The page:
Biden forms a directive to make vaccines mandatory. What states have already followed the suit?
President Biden announced that all federal workers will need to be vaccinated against COVID-19 or face strict protocols including regular testing, masking, and other safety measures. The announcement sparked a wide range of reactions nationwide. However, officials insist this is not a vaccine mandate, federal employees who are not vaccinated will not lose their jobs as a result, and can opt out to do the weekly testing and other safety measures protocols instead.
Vaccination rates in the United States have been under 50% since the first vaccine was given in December of 2020. President Biden hopes the call for the federal worker directive will push Americans to get the vaccine and stop the spread.
Officials say this may be implemented across the federal bureaucracy, but it is not expected to apply to the military. The directive is considered to be broad, leaving individual agencies and organizations to create their own requirements.
Before Biden’s announcement, many other states have already picked up the same idea for their state workers. California is the first state to require state employees and some healthcare workers to show proof of vaccination or face mandatory weekly testing. Documentation of state workers’ immunization was required by Aug. 2, and any employees not vaccinated are required to produce a negative COVID-19 PCR test at least once a week.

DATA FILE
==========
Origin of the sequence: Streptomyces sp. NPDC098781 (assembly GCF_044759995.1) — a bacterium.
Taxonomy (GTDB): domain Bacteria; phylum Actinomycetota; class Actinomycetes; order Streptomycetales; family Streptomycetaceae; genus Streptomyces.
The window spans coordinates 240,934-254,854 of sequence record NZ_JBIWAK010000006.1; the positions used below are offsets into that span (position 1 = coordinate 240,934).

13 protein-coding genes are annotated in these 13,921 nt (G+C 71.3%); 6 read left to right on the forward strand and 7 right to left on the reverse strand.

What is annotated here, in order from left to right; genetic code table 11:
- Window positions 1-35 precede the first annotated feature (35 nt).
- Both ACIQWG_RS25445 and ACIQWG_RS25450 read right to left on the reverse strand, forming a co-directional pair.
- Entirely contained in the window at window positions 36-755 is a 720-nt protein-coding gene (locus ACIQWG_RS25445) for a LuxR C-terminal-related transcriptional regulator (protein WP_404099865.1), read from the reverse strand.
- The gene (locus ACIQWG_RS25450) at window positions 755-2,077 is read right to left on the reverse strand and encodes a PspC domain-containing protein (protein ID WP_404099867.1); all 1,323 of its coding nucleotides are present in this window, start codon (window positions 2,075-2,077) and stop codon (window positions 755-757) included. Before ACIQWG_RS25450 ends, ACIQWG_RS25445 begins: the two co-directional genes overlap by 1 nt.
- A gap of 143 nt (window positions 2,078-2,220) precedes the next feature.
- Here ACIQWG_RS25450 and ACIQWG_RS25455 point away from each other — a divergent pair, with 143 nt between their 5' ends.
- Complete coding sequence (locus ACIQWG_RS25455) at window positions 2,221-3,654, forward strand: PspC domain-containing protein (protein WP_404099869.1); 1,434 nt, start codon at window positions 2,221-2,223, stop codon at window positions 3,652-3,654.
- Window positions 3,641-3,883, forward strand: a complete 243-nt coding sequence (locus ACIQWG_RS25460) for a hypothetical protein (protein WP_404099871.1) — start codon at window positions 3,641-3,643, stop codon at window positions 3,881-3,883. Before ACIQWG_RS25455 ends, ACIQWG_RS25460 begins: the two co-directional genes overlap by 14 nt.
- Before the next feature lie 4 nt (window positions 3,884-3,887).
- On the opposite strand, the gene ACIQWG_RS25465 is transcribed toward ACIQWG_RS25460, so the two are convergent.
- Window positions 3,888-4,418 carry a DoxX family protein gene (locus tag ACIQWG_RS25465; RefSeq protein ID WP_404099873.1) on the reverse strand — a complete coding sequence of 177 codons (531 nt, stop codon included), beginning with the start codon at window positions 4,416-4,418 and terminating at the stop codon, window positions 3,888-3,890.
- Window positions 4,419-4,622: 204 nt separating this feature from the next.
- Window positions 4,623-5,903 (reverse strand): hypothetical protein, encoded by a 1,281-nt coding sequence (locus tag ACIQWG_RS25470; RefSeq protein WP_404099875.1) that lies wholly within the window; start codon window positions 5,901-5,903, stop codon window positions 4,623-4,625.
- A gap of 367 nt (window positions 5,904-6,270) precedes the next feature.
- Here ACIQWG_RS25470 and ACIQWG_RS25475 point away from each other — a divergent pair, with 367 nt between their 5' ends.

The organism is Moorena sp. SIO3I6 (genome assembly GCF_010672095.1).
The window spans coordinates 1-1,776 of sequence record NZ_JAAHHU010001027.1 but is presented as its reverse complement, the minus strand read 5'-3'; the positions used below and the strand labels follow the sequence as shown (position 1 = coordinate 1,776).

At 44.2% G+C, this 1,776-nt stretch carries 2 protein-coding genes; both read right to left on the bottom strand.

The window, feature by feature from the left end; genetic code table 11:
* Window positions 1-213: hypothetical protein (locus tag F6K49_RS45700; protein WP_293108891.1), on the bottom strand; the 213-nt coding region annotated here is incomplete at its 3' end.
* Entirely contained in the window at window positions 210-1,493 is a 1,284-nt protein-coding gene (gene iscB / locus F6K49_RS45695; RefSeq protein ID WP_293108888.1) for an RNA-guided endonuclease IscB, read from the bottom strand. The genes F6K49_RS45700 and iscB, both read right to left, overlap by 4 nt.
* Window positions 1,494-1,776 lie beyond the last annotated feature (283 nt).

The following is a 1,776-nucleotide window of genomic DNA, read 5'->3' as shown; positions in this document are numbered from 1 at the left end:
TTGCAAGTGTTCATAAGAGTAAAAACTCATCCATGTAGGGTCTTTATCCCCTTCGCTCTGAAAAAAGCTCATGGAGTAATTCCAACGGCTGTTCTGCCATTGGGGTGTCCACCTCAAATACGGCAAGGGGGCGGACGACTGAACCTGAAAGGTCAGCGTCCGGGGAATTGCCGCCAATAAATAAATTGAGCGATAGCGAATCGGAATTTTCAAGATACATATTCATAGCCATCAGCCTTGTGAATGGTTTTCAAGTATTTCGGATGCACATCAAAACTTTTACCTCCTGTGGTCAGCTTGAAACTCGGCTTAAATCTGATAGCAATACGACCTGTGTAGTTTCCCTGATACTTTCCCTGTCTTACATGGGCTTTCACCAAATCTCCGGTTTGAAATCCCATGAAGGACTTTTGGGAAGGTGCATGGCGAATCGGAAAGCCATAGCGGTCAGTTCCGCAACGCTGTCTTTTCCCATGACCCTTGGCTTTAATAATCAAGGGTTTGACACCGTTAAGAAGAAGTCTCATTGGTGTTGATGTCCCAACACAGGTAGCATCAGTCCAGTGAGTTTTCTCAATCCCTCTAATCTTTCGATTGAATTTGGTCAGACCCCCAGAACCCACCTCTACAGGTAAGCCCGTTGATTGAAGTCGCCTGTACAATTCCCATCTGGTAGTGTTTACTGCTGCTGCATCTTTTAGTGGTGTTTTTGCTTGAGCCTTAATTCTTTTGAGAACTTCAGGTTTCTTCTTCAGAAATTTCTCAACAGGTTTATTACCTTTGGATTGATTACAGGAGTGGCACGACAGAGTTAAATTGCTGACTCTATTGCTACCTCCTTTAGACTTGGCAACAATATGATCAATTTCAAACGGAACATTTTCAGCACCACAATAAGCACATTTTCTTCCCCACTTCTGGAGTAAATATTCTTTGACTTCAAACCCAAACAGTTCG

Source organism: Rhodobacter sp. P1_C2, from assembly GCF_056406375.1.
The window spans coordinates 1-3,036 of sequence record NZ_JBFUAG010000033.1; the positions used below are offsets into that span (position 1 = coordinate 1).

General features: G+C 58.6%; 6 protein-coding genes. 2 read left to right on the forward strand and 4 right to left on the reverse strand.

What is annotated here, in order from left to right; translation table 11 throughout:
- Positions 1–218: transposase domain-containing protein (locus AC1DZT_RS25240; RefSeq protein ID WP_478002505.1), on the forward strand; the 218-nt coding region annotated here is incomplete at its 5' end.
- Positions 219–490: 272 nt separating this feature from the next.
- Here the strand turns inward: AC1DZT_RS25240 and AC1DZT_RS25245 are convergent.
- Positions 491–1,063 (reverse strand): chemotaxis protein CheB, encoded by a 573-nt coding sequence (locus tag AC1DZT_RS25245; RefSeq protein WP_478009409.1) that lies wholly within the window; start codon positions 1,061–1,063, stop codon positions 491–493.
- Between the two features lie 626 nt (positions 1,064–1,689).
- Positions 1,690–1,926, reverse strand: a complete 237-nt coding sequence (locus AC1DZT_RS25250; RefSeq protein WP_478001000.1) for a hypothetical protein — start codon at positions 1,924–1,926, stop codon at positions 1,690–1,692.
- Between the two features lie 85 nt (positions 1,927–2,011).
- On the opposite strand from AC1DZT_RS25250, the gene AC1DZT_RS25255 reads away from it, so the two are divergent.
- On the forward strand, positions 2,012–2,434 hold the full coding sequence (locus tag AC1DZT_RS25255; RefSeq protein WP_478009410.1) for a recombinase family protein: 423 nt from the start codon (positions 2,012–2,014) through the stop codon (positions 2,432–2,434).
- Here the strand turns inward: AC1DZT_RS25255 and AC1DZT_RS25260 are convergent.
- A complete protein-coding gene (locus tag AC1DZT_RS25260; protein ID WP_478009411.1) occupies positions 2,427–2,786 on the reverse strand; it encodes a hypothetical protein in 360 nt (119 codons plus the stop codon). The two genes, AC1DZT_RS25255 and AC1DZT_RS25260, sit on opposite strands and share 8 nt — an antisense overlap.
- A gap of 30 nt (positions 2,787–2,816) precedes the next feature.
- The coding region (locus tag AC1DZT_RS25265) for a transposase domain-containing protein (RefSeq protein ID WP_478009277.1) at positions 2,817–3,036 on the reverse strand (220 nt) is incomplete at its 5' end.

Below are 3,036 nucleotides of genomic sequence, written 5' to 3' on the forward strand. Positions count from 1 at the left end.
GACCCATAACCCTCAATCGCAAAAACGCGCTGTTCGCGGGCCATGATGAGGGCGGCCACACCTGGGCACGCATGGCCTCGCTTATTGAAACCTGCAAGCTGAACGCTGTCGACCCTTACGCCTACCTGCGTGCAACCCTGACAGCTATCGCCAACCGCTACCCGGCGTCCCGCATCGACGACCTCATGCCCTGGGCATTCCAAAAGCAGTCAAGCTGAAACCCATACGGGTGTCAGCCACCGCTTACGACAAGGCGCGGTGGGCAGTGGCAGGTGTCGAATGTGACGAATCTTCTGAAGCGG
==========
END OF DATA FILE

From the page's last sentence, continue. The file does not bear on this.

New York is the next state to follow the suit. According to Gov. Andrew Cuomo, by Labor Day they will require the vaccination or weekly tests for COVID-19. At the same time, all patient-facing healthcare workers must be vaccinated, they do not have the option of testing, Cuomo said.
Similarly, Nevada is also set to require state employees to show proof of the COVID-19 vaccine or undergo weekly tests for the virus by mid-August. Gov. Steve Sisolak said the state is “mobilizing its own internal medical professional workforce to work with agencies to build vaccine confidence.”
North Carolina is also taking the steps to require all facility employees, volunteers, students, trainees, contracted, and temporary workers to be fully vaccinated by Sep. 30, 2021. Workers are excluded if they qualify for a medical or religious exemption according to a memo sent out on July, 27. The Associated Press obtained a departmental FAQ about the vaccine mandate that lays out “disciplinary action” if those don’t get fully vaccinated or exempted by the deadline.
This is a developing story, please check back for updates.